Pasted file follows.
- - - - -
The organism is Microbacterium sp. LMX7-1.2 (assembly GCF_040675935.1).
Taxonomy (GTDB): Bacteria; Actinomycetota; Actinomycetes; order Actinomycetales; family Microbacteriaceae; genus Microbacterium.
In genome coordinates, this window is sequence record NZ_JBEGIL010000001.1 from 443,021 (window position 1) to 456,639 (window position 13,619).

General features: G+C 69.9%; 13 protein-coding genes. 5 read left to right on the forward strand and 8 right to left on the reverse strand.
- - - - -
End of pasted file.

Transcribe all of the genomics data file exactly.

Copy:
The organism is Microbacterium sp. LMX7-1.2 (assembly GCF_040675935.1).
Taxonomy (GTDB): Bacteria; Actinomycetota; Actinomycetes; order Actinomycetales; family Microbacteriaceae; genus Microbacterium.
In genome coordinates, this window is sequence record NZ_JBEGIL010000001.1 from 443,021 (window position 1) to 456,639 (window position 13,619).

General features: G+C 69.9%; 13 protein-coding genes. 5 read left to right on the forward strand and 8 right to left on the reverse strand.